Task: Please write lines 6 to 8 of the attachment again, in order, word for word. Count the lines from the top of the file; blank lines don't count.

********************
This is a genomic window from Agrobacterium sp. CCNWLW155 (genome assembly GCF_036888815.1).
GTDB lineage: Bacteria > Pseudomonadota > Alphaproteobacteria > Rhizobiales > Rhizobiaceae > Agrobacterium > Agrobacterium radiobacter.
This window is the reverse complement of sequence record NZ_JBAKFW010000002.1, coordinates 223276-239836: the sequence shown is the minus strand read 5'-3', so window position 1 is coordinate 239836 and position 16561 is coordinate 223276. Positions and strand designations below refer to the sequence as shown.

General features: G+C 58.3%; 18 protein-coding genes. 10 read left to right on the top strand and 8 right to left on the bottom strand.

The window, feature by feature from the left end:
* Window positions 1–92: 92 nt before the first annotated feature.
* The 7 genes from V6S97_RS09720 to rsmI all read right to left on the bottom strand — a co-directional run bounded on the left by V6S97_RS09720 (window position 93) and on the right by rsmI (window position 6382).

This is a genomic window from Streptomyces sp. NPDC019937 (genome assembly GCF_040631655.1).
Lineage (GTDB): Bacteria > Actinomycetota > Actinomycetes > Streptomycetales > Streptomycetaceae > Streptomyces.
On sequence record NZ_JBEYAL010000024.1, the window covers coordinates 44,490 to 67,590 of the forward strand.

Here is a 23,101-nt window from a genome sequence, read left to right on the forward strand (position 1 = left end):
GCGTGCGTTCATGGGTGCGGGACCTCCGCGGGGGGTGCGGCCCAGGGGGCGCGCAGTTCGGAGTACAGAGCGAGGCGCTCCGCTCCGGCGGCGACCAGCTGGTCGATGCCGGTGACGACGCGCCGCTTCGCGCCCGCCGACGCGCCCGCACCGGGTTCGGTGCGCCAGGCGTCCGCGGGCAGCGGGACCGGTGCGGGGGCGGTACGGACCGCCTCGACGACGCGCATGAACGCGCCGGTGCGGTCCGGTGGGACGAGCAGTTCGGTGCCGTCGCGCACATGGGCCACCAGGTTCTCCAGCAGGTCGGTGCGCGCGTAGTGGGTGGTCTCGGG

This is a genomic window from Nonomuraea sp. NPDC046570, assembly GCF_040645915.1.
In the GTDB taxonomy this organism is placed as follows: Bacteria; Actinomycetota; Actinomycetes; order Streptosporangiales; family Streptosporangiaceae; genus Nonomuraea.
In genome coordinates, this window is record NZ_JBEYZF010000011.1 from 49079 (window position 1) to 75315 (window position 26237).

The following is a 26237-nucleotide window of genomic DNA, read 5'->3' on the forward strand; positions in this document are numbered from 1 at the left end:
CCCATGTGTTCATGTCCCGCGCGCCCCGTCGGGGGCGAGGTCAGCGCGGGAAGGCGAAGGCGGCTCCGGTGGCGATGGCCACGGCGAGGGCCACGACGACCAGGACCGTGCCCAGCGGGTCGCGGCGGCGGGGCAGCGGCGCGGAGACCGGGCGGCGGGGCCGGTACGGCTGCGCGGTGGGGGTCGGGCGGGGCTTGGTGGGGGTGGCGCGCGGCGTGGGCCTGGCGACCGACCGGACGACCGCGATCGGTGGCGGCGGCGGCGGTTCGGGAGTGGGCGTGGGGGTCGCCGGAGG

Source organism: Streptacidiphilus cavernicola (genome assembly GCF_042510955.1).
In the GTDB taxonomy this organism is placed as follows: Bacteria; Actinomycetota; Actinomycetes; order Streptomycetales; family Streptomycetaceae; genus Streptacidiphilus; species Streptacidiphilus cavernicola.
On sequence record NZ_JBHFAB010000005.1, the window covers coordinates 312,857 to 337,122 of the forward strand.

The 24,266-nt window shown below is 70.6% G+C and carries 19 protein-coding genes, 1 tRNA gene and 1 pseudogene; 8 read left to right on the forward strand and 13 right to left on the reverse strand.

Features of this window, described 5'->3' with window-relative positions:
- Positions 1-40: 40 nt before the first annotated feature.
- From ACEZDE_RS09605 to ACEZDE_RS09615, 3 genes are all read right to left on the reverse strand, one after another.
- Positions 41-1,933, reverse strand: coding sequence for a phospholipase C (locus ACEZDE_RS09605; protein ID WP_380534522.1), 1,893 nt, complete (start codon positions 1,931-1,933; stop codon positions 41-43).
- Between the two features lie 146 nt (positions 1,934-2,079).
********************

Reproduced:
* Window positions 1–92: 92 nt before the first annotated feature.
* The 7 genes from V6S97_RS09720 to rsmI all read right to left on the bottom strand — a co-directional run bounded on the left by V6S97_RS09720 (window position 93) and on the right by rsmI (window position 6382).

This is a genomic window from Streptomyces sp. NPDC019937 (genome assembly GCF_040631655.1).